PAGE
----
Skedaddler Trevor Peake recently headed out to China to check out the amazing sights, sounds and experiences found during our Guilin and Guanxi tour. Here’s what he had to say…
‘LET’S skedaddle,” said tour guide Scott, and his 11 clients enthusiastically mounted up for the next stage of their Chinese adventure. It was day three and the first and only time our Australian leader used the word ‘skedaddle’ to marshal his troops, but we were all there as Skedaddlers, having signed up for the Guilin and Guangxi cycling holiday eager to explore this unique corner of the world.
- A window into the past
- Challenging yet rewarding riding
- Immersed in extraordinary local culture
1.History in motion
‘Our group met in Guilin, a city of two million people on the banks of the Li River, just over an hour’s flight from Hong Kong. The next morning we were off on a four-hour bus ride to Bajiaozhai National Park. An interesting introduction to rural China. At the national park our first afternoon was spent climbing over 1,800 steps and negotiating precipitous walkways to a Buddist temple with spectacular views over the Karst.’
What an epic trip it turned out to be, cycling in deepest rural China with the magnificent Karst mountains providing the back-drop to a memorable nine days in the saddle. Over 40 years ago I spent several months travelling overland back to England, after a couple of years in Australia and New Zealand, and as I journeyed through Asia it proved endlessly fascinating. It’s no less fascinating today, with many rural Chinese still toiling in the fields, or burdened down with yokes with baskets at either end, walking to market, then sitting, seemingly for hours, alongside a small bundle of their wares. All timeless occupations, which have gone on for generations. There aren’t as many bicycles as I remember in Asia. These days it’s mainly mopeds and scooters, while, even in the back of beyond many people, young and old, seem to have the latest mobile phones. But much of life carries on as you would imagine it did in England in the Middle Ages.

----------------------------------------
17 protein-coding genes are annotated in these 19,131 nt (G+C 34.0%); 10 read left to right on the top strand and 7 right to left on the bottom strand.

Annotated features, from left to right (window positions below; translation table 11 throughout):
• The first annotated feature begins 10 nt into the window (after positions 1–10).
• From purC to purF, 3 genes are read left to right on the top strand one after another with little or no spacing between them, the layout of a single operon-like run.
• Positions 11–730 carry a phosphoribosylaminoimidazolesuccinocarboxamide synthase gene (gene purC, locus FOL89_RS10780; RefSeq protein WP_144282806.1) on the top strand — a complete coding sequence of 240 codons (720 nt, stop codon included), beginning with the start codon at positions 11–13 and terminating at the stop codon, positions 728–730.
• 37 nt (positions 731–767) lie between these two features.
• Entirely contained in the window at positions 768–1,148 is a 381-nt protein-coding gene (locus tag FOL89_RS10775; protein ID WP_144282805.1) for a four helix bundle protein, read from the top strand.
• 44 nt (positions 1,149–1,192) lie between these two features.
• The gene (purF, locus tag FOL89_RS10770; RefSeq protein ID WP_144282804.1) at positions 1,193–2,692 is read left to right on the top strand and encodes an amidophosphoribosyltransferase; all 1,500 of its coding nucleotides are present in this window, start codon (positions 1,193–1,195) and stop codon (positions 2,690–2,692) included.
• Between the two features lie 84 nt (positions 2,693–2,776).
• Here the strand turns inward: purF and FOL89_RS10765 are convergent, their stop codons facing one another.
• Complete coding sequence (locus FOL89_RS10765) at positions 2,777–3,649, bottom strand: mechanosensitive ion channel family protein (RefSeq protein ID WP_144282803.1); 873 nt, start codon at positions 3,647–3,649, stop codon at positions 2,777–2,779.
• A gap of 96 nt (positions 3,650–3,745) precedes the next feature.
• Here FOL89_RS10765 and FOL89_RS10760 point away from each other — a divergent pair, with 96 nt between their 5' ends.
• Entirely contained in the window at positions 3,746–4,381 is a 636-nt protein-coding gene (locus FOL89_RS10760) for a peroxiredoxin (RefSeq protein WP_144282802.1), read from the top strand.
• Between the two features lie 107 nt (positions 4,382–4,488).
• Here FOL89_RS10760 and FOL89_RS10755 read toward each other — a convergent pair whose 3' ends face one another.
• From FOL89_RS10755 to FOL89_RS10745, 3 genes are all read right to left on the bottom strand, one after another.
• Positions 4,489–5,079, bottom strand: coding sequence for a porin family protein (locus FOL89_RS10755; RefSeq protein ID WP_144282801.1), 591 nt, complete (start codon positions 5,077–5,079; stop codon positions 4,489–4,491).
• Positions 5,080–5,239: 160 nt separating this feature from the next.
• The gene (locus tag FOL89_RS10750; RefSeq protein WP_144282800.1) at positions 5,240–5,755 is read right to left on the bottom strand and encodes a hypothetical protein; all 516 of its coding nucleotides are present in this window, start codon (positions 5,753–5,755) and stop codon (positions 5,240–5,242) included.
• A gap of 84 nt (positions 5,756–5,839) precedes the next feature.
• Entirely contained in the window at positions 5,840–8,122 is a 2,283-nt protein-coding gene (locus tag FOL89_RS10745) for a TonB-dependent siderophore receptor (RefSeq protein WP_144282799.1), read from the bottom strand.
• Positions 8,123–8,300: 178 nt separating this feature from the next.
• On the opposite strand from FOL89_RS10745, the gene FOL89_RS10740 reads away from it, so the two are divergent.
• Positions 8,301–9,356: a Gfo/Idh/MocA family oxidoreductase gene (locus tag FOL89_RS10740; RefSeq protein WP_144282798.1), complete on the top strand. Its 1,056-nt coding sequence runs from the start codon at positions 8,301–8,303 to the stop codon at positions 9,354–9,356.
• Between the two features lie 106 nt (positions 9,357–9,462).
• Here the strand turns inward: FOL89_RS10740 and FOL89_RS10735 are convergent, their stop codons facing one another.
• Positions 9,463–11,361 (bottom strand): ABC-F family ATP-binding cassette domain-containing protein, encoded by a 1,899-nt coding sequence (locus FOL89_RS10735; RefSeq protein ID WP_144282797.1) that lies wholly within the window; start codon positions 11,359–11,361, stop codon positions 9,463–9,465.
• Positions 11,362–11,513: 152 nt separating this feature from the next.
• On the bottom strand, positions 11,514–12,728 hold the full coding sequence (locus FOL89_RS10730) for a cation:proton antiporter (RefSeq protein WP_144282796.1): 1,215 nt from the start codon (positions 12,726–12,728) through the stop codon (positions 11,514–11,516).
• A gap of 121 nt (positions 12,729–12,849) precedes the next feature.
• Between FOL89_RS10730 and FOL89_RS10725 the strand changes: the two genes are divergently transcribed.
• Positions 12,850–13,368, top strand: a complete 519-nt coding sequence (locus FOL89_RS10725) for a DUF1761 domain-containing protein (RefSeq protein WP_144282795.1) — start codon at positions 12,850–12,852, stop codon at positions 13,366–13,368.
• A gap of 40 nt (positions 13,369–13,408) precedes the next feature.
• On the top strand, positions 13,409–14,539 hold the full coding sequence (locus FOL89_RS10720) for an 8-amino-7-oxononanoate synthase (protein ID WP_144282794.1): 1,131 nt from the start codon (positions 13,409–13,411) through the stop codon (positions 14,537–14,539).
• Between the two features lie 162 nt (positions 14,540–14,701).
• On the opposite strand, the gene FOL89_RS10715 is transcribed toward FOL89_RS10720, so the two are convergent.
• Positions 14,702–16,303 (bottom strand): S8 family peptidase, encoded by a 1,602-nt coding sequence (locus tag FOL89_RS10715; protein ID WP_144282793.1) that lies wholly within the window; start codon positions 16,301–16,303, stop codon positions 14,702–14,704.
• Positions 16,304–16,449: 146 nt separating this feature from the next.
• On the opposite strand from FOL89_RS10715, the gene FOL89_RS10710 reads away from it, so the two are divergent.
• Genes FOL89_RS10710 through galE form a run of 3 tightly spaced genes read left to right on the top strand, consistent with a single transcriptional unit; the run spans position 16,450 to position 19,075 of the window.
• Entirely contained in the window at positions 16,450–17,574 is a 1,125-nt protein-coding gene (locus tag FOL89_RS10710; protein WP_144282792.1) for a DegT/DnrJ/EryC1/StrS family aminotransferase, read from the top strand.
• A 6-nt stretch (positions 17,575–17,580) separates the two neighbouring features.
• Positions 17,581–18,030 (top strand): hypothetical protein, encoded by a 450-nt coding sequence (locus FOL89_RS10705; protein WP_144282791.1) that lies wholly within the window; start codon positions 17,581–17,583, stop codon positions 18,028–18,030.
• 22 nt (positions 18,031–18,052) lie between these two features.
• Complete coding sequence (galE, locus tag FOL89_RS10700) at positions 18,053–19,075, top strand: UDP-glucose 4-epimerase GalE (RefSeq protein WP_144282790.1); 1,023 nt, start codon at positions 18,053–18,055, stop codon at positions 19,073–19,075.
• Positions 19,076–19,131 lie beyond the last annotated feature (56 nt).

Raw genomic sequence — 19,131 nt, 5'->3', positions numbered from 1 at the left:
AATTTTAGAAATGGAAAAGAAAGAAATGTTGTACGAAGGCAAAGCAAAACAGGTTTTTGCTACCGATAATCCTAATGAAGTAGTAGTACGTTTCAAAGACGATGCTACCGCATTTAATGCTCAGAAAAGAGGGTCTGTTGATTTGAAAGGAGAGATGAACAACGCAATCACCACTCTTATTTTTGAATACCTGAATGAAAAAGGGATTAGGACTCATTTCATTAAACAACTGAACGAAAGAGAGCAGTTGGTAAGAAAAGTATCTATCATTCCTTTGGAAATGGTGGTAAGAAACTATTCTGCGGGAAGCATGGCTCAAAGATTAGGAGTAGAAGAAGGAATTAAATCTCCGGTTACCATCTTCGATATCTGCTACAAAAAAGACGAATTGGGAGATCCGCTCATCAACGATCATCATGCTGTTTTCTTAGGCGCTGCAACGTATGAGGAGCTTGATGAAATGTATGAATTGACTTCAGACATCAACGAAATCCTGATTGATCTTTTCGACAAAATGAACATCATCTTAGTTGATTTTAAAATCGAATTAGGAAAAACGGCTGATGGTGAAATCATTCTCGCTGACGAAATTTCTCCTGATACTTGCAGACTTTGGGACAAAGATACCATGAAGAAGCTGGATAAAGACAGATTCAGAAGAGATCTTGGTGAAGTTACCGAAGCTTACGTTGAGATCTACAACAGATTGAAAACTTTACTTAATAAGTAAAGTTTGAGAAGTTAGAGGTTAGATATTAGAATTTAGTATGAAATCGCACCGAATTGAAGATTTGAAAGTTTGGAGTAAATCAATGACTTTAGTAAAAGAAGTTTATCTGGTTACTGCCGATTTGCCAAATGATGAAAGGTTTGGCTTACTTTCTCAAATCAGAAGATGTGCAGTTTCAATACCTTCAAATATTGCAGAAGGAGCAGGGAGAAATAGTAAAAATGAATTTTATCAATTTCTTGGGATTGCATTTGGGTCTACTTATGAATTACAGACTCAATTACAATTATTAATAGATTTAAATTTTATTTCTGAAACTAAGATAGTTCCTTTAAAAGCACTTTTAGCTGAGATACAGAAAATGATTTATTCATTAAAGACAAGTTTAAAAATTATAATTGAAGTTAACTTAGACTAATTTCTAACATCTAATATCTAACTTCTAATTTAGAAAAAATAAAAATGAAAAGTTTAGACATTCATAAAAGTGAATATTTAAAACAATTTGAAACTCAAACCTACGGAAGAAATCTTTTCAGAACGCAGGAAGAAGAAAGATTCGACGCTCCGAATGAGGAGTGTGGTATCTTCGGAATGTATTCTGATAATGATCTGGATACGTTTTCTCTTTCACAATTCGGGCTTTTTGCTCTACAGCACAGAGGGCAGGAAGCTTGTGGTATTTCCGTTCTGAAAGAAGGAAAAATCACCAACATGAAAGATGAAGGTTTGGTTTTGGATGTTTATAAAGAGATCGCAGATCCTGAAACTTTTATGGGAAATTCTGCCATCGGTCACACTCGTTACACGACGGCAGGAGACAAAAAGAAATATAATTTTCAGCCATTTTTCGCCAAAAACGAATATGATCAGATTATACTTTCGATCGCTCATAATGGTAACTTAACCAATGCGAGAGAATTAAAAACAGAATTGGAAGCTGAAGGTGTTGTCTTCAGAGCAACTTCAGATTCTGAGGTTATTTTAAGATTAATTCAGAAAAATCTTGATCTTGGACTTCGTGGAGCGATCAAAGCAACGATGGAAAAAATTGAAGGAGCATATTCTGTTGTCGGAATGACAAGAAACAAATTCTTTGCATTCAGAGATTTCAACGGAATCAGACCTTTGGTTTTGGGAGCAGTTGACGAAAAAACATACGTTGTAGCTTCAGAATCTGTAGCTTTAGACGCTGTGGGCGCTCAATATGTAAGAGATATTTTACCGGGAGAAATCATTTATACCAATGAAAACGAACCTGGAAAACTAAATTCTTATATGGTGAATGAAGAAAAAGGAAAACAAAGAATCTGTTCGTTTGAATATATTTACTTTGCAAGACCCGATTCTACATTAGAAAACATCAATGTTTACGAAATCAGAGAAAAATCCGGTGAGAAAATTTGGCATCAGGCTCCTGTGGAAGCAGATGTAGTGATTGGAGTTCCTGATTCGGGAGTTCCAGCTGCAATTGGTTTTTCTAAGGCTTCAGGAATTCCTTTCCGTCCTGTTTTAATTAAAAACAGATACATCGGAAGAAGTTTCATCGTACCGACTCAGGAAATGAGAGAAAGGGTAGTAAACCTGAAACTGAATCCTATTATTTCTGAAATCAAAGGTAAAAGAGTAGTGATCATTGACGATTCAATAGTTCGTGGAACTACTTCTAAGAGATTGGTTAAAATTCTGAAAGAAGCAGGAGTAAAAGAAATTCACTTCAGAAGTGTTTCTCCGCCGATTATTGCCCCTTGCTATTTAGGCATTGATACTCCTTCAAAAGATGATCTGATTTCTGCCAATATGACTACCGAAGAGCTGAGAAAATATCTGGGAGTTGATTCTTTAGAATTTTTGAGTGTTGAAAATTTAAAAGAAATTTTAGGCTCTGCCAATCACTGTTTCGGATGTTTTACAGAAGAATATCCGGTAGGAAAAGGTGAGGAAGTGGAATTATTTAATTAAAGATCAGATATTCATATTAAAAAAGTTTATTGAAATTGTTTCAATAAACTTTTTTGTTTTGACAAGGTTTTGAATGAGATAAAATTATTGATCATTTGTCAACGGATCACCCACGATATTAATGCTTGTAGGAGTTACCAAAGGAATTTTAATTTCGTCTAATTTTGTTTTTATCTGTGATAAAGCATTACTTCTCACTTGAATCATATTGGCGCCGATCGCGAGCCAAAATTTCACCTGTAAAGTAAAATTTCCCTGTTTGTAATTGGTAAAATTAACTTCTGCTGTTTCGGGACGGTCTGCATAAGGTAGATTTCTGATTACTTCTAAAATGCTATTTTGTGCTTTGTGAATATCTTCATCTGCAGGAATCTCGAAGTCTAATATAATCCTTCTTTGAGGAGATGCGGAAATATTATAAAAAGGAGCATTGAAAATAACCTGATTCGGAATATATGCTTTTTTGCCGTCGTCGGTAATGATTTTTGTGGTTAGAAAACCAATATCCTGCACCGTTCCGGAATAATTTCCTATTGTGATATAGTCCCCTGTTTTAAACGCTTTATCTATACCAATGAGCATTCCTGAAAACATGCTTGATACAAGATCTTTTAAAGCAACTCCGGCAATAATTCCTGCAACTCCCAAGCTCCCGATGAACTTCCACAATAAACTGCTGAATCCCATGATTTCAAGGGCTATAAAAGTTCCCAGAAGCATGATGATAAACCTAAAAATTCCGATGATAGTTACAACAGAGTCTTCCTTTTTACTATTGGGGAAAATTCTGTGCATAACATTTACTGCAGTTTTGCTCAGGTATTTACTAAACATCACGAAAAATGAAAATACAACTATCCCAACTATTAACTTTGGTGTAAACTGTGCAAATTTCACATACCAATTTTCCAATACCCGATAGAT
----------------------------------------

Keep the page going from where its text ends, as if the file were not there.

2. What goes up must come down…
My pre-trip training regime had consisted of 30 to 40-mile stints, mainly on the canal towpaths around where I live, so I was found wanting on the first day, having to walk a couple of uphill stretches, with ever-patient Scott (our guide) cajoling me along. Admittedly, at 73, I was giving the next youngest 15 years and they were all damned good cyclists, but a bit more hill work in training would not have gone amiss. Having said that, by the end I was toiling up all the hills with the rest of them, although admittedly still at the back. But what goes up must come down and there were some fantastic, long downhill swoops on most days. Day one ended after 45 fascinating miles at Chetian, in a secluded valley with a stream running right outside the guesthouse. A couple of beers and a cold shower, for the one and only time on the trip, revived me.
4. Local culture…
After lunch on day two a long downhill trundle through the area inhabited by the Dong, Miao and Yao people, ended at Longsheng Hot Springs, a dip providing much needed succour to my aching limbs. Next morning we had a pre-breakfast stroll to the local Miao village before a magical day cycling alongside the Min river, with an hour spent looking round the market at the county capital Longsheng, where all manner of everything was on sale. Live chickens, ducks, rabbits, frogs, toads and even allegedly barbecued rat, although nobody was game to buy any. One of the most striking things was the myriad succulent vegetables, all grown in this most fertile part of China. The day ended at Pingan, a village famous for its rice terraces, where we were to spend our first rest day. The hotel could only be accessed by several hundred steps and a group of lady porters were on hand to carry our heavy bags up to the accommodation – thankfully. You could even have taken advantage of a sedan chair and been carried there, but we all declined.
‘A steady climb through pine and bamboo forests brought us to our lunch stop, where we sampled delicious Guilin-style rice noodles’
One of the highlights of the trip was an hour in a two-man rubber dinghy on a white-water river, direct to the next hotel at Sheirtan. Next day we enjoyed a glorious ride through rural villages and paddy fields ended in an early afternoon visit to a tea plantation. An evening exploring the busy night market in Guilin, then it was back in the saddle the next morning to head out through the teeming city streets back into the rural backwaters.
Trevor cycled our adventure, China – Guilin and Guangxi, for more information about this cycling holiday click here.
trevor is also the winner of our 2016 July customer competition. For more information about this click here.